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Balance information provided by the peripheral sensory organs—eyes, muscles and joints, and the two sides of the vestibular system—is sent to the brain stem. Here, it is sorted out and integrated with learned information contributed by the cerebellum (the coordination center of the brain) and the cerebral cortex (the thinking and memory center).

Balance is a very important aspect of concussion and post-concussive syndrome. We believe it’s overlooked to a great degree. The major point to remember, though, is that you may do well on cognitive tests and still have difficulties with balance. That’s one reason why we believe that you should not rely on cognitive tests alone to determine your recovery from a concussion. Balance deficits after sports-related concussion in individuals reporting posttraumatic headache. Neurosurgery. 2008 Jul;63(1):76-80;

How we measure Balance and StabilityBalance and Stability4

We use the Balance Plate by Bertec to measure balance and stability.

The Bertec balance plate is the most advanced in its field. With over 60,000 sensors, we will have a true understanding of your stability. Human stability relies on a complex control system and the Bertec balance plates are essential to capture minute shifts for accurate and objective measurements. Bertec’s 3-component balance plates measure vertical force and the Center of Pressure (CoP).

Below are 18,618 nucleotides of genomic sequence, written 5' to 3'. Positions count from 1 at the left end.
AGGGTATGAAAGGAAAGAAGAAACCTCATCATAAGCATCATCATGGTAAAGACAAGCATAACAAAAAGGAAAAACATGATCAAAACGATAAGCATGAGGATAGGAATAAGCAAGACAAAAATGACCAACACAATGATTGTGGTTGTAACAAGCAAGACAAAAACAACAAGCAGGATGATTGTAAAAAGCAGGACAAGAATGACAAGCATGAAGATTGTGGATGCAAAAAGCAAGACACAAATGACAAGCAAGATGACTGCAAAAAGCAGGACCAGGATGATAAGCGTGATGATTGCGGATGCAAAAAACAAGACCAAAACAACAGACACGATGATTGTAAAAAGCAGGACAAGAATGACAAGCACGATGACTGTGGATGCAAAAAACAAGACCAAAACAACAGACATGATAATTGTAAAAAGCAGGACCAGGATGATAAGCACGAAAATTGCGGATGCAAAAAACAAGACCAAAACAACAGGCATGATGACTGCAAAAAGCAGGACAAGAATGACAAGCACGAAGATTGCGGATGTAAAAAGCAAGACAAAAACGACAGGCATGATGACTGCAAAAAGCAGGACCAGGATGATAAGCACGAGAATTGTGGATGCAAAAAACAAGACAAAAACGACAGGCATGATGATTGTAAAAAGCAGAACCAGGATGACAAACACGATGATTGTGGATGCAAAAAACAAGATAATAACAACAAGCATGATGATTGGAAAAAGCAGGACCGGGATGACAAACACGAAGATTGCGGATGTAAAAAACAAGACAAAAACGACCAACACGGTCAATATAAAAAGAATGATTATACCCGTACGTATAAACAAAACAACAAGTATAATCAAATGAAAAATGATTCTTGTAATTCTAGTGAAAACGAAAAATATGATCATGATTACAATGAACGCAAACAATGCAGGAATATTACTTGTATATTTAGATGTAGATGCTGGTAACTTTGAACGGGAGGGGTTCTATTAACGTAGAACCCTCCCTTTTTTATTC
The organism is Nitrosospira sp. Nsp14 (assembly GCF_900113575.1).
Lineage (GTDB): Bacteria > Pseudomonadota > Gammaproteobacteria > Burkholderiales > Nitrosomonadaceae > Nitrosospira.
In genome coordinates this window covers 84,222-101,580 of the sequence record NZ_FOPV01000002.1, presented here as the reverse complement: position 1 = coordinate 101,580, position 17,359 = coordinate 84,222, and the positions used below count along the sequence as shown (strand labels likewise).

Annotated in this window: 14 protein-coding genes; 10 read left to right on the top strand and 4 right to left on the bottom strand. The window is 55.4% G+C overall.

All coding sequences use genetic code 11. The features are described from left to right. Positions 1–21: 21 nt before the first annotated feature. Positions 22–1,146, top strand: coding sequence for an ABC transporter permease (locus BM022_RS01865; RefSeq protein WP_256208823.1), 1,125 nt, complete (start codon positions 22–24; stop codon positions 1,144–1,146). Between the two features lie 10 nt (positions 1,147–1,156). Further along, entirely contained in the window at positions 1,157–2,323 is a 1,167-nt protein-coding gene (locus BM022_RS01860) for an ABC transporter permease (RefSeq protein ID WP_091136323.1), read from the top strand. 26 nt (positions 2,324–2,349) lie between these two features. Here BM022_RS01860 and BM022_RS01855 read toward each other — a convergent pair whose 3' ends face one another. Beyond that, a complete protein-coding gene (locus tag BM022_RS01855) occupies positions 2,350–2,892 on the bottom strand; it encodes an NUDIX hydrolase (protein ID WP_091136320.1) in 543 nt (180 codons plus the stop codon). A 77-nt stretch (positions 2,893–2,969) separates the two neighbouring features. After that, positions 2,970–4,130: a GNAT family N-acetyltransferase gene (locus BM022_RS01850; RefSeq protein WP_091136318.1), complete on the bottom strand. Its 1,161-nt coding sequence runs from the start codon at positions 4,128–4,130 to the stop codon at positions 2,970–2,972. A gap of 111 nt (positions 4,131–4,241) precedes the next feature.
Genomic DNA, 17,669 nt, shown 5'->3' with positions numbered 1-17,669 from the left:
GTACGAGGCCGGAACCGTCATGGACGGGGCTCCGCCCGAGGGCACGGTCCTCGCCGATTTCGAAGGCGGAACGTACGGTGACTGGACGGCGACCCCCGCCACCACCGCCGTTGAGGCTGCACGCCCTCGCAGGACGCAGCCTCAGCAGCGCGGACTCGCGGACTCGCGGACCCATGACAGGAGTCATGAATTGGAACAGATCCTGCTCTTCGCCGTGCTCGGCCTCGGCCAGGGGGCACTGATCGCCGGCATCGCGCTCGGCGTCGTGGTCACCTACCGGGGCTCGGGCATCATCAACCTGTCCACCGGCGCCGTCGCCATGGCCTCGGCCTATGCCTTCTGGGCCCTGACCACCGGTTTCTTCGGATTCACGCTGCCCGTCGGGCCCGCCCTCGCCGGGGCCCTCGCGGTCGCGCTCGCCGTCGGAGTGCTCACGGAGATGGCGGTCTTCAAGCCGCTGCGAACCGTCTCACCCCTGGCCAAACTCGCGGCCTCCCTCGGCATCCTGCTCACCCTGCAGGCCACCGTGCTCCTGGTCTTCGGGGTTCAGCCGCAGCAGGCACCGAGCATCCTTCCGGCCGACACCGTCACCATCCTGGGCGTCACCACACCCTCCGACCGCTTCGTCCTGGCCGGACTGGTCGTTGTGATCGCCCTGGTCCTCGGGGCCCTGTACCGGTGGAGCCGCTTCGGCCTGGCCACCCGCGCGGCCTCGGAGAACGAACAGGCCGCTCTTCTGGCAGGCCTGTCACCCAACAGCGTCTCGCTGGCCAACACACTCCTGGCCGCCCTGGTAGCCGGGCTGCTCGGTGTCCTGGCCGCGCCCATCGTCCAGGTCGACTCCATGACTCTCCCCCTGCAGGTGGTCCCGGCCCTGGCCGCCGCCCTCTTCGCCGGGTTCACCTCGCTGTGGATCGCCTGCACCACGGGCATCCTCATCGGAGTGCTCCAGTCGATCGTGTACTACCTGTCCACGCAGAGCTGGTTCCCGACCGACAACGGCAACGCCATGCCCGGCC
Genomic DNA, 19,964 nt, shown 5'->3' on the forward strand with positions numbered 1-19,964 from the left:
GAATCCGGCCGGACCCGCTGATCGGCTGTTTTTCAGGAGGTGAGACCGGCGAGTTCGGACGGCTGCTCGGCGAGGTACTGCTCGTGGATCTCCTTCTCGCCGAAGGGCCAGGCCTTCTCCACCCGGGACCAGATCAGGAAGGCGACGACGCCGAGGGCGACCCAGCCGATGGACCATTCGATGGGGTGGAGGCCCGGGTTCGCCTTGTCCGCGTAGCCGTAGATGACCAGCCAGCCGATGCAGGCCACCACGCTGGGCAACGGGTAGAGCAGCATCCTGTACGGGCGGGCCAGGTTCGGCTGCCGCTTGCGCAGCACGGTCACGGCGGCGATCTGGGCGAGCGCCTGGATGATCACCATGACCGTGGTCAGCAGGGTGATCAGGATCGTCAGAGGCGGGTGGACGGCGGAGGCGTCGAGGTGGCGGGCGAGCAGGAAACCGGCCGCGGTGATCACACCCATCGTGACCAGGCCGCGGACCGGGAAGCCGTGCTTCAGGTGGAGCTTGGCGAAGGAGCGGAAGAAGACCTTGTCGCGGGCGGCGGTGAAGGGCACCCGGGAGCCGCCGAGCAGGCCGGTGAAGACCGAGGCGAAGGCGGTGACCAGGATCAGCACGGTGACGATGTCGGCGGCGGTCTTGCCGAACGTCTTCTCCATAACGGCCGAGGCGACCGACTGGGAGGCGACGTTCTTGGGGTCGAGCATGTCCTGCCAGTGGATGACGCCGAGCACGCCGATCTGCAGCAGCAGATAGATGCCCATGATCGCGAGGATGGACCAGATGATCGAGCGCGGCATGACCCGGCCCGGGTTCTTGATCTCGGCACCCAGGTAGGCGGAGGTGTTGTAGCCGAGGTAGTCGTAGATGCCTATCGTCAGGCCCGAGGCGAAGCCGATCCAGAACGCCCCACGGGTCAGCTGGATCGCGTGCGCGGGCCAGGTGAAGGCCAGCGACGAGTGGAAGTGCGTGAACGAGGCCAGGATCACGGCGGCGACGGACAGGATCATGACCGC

Balance and Stability5

The BalanceCheck Screener™ determines if your balanceBalance and Stability6 problem is visual, vestibular or proprioceptive. The BalanceCheck™ software quickly assess the patients’ abilities to maintain balance while standing and then tracks your progress throughout your care program. Training rehabilitation protocols lay a consistent path for balance improvement with customizable balance challenges that are progressive and specific to your weakness.

5 Tests for a Baseline Score
1. Limits of Stability – reveals the maximum Range of Motion before losing balance. Balance and Stability7
2. Eyes open on a stable surface
3. Eyes closed on a stable surface
4. Eyes open on a labile surface
5. Eyes closed on a labile surface

Sample Reports

The Stability Score is matched to your age.

This sample indicates weak balance when standing with eyes closed. This indicates a dependence on the visual system for balance.